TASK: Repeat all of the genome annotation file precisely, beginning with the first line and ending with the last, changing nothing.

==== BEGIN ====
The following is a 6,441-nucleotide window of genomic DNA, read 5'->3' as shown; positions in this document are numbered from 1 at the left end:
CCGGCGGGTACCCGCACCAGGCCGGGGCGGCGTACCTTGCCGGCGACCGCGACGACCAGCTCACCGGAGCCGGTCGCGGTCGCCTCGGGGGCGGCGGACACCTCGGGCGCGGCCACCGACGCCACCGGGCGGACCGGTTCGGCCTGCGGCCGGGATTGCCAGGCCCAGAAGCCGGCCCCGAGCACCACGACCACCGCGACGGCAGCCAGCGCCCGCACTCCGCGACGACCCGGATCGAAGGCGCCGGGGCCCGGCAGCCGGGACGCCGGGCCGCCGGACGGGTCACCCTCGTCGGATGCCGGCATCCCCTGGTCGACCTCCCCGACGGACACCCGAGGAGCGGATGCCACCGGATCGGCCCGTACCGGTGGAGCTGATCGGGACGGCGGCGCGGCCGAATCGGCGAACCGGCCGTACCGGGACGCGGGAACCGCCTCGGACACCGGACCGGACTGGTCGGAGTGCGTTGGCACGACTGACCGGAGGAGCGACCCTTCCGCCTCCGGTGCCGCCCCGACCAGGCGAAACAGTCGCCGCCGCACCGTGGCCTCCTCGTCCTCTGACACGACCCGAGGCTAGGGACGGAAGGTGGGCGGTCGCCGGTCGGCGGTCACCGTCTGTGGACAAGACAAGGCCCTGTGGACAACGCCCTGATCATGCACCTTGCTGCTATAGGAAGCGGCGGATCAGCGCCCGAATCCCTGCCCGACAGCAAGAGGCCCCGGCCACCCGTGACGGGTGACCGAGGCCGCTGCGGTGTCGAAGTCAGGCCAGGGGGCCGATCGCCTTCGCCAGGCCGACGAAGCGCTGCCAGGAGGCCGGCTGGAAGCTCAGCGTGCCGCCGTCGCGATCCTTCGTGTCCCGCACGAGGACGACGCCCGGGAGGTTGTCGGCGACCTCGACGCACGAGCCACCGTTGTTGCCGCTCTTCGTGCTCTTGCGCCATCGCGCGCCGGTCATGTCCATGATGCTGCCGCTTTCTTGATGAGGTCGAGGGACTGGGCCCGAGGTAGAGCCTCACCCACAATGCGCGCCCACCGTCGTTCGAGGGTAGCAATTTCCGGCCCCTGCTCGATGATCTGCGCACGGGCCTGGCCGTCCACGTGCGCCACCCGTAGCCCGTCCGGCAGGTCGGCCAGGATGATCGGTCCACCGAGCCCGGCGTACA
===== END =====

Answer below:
The following is a 6,441-nucleotide window of genomic DNA, read 5'->3' as shown; positions in this document are numbered from 1 at the left end:
CCGGCGGGTACCCGCACCAGGCCGGGGCGGCGTACCTTGCCGGCGACCGCGACGACCAGCTCACCGGAGCCGGTCGCGGTCGCCTCGGGGGCGGCGGACACCTCGGGCGCGGCCACCGACGCCACCGGGCGGACCGGTTCGGCCTGCGGCCGGGATTGCCAGGCCCAGAAGCCGGCCCCGAGCACCACGACCACCGCGACGGCAGCCAGCGCCCGCACTCCGCGACGACCCGGATCGAAGGCGCCGGGGCCCGGCAGCCGGGACGCCGGGCCGCCGGACGGGTCACCCTCGTCGGATGCCGGCATCCCCTGGTCGACCTCCCCGACGGACACCCGAGGAGCGGATGCCACCGGATCGGCCCGTACCGGTGGAGCTGATCGGGACGGCGGCGCGGCCGAATCGGCGAACCGGCCGTACCGGGACGCGGGAACCGCCTCGGACACCGGACCGGACTGGTCGGAGTGCGTTGGCACGACTGACCGGAGGAGCGACCCTTCCGCCTCCGGTGCCGCCCCGACCAGGCGAAACAGTCGCCGCCGCACCGTGGCCTCCTCGTCCTCTGACACGACCCGAGGCTAGGGACGGAAGGTGGGCGGTCGCCGGTCGGCGGTCACCGTCTGTGGACAAGACAAGGCCCTGTGGACAACGCCCTGATCATGCACCTTGCTGCTATAGGAAGCGGCGGATCAGCGCCCGAATCCCTGCCCGACAGCAAGAGGCCCCGGCCACCCGTGACGGGTGACCGAGGCCGCTGCGGTGTCGAAGTCAGGCCAGGGGGCCGATCGCCTTCGCCAGGCCGACGAAGCGCTGCCAGGAGGCCGGCTGGAAGCTCAGCGTGCCGCCGTCGCGATCCTTCGTGTCCCGCACGAGGACGACGCCCGGGAGGTTGTCGGCGACCTCGACGCACGAGCCACCGTTGTTGCCGCTCTTCGTGCTCTTGCGCCATCGCGCGCCGGTCATGTCCATGATGCTGCCGCTTTCTTGATGAGGTCGAGGGACTGGGCCCGAGGTAGAGCCTCACCCACAATGCGCGCCCACCGTCGTTCGAGGGTAGCAATTTCCGGCCCCTGCTCGATGATCTGCGCACGGGCCTGGCCGTCCACGTGCGCCACCCGTAGCCCGTCCGGCAGGTCGGCCAGGATGATCGGTCCACCGAGCCCGGCGTACA